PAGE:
Win Clients With Attention to the Details

All sectors of North America are reporting that clients are clamoring for new kitchens and bathrooms. That’s the good news. The challenging news is that our new clients continue to be cautious shoppers. They are prospective buyers searching for the “best deal.”

Designers should not be distracted or disappointed by consumers’ comparative shopping between design firms, or their “laser beam” fixation on the total cost of the project. I firmly believe that, while consumers may appear to be focused on getting the cheapest price, what they’re really trying to do is not pay any more than necessary to get the room they think meets their style and functional needs. This focus on cost does not mean they will settle for less than what they perceive as the best solution.

In this new economy, while the client’s approach to the design process has changed, the importance they place on finding the best solution has not. Therefore, one of the secrets to our success in the new year is to reorient our approach to the planning process. We must not limit our creativity to meet the budget. Rather, we designers must become better at expertly juggling both the cost discussion and the creative solutions we offer.

Kitchen and bathroom design solutions for 2014 and beyond will be most successful if grounded in the design discipline of paying equal attention to the creative idea we think is perfect for the project under development, and our enthusiastic presentation of the fit and finish details of the plan that will differentiate our proposal from others being reviewed.

To demonstrate the power of combining creative solutions with properly engineered details, I have gathered some great projects from colleagues across North America, with a focus on cabinetry.



Dramatically combine wood species within the cabinetry door styling or sections of the room. In the Pacific Northwest kitchen pictured above, a light colored wood is used predominantly throughout the casework. Specific cabinets are detailed with a cherry wood specie vertical stripe, finished off with a decorative inset. Note the designer’s attention to design continuity – the backsplash features striped mosaic-type tile in a vertical direction similar to the cabinetry detailing.


The Delightful Design Details

  • Hidden in the pocket created above a dropped baking area countertop is a pull-out bread board.
  • The baking area base cabinet is accessed at the end and provides storage for the cook’s mixer. Therefore, the complete counter remains accessible.
  • While wall cabinets at the perimeter of this plan extend to the ceiling, the corner cabinets drop down. This offers a nice relief in a room not enhanced by a high ceiling.



Pull the base cabinets so that a below countertop level window sill does not eliminate the ideal second sink location. This is an excellent solution that allows the entire wall elevation to be available for cabinetry. The extended base cabinets provide room for special storage extending from the underside of the wall cabinet to the countertop – a great way to hide utensils needed for everyday cooking. The designer beautifully increased the impact of the wall cabinet glass doors by featuring glass end panels.

The Delightful Design Details

  • The photo (far right) is an excellent example of why accurate dimensioned elevations are critical in kitchen (and bathroom) solutions. The wall cabinet sizing is carefully laid out to leave “breathing space” between the existing window casing and the cabinet end panels. Attempting to perfectly size cabinets flush to existing casing is, oftentimes, impossible to execute attractively.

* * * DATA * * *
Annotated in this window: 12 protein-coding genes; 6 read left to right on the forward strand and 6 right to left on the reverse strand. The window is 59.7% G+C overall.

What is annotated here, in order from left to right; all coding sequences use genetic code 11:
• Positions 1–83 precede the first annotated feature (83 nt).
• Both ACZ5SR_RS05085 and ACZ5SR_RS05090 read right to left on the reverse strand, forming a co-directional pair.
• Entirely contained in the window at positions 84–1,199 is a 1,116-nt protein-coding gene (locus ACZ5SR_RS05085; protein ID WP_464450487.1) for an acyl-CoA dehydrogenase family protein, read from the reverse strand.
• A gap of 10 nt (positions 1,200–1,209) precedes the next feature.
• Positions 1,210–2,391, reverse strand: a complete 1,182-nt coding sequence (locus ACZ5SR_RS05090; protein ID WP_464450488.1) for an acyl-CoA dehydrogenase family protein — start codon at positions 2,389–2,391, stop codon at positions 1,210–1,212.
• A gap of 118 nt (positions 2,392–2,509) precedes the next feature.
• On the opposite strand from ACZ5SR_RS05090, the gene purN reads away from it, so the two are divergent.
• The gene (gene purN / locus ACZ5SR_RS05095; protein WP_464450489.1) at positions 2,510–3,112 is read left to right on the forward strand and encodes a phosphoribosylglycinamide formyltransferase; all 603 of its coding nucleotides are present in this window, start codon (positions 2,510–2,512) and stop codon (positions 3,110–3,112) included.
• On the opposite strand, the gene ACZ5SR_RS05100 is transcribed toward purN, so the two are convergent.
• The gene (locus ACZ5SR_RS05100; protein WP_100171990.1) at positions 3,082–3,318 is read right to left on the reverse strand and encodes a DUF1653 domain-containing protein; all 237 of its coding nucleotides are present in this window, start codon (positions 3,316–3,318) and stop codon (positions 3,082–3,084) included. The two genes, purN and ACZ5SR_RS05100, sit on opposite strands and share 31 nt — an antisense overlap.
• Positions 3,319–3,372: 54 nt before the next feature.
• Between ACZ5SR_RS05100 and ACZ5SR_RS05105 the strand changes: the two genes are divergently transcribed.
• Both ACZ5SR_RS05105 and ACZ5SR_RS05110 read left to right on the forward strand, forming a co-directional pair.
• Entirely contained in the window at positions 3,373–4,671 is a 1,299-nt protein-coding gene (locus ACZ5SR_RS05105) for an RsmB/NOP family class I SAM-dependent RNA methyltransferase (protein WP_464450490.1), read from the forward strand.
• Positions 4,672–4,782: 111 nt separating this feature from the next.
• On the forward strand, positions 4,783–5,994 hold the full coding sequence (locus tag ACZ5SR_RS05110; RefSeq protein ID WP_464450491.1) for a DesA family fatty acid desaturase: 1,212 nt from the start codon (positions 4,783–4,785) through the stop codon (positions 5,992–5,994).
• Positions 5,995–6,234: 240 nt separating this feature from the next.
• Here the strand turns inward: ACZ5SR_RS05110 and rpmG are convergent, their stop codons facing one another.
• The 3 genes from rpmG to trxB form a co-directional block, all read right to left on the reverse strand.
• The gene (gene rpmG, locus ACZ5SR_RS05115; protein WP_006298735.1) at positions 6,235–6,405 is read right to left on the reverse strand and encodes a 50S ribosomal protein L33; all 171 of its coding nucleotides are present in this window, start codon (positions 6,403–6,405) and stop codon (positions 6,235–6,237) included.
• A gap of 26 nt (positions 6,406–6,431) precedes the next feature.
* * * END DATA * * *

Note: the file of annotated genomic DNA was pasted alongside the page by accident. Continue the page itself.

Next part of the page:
• Specifying a flat window casing allows the cabinet crown to return and finish against the wall trim – an important detail not to overlook.
  • Sizing the countertop surface return to the wall (so that reaching and cleaning space is provided around the window well) makes this space easy to maintain over the years.
  • In another view of this kitchen, we see that the designer also wisely left air space between the top of the crown and the ceiling along the refrigerator/oven elevation. Leaving a 1/2" to 1-1/2" of space between the top of the crown and the ceiling eliminates the need for scribing the molding to the ceiling in a renovation project. Such scribing can eliminate or modify the crown profile so it looks like a mistake. Old houses are not plumb and square. Planning details that accommodate this reality of older homes make sense.



Use moldings and cabinet component parts in unique and unusual applications.


The Delightful Design Details

  • In this 2014 NKBA award-winning kitchen (above), a decorative base finishes off the refrigerator enclosure. As you see in the second photo (at left), it is repeated in the oven and pantry cabinet section along the same wall. Nicely done!
  • Another good use of decorative woodworking is demonstrated in the use of beaded board end panels to finish the sides of the tall cabinet elevations. This detail is repeated at the end of the island support (above). Beaded board or random plank board is an attractive alternative to door style end panels when the end section is intersected by other cabinet components.
  • Most kitchens have corners: Most designers are quite capable of including a diagonal or pie-cut cabinet. However, even in a modest kitchen, the designer winning the client’s approval might be the one who adds an elegant storage area that can provide a decorative display space. In the close-up pictured at right, a diagonal corner wall cabinet is an open unit. Let’s study the details.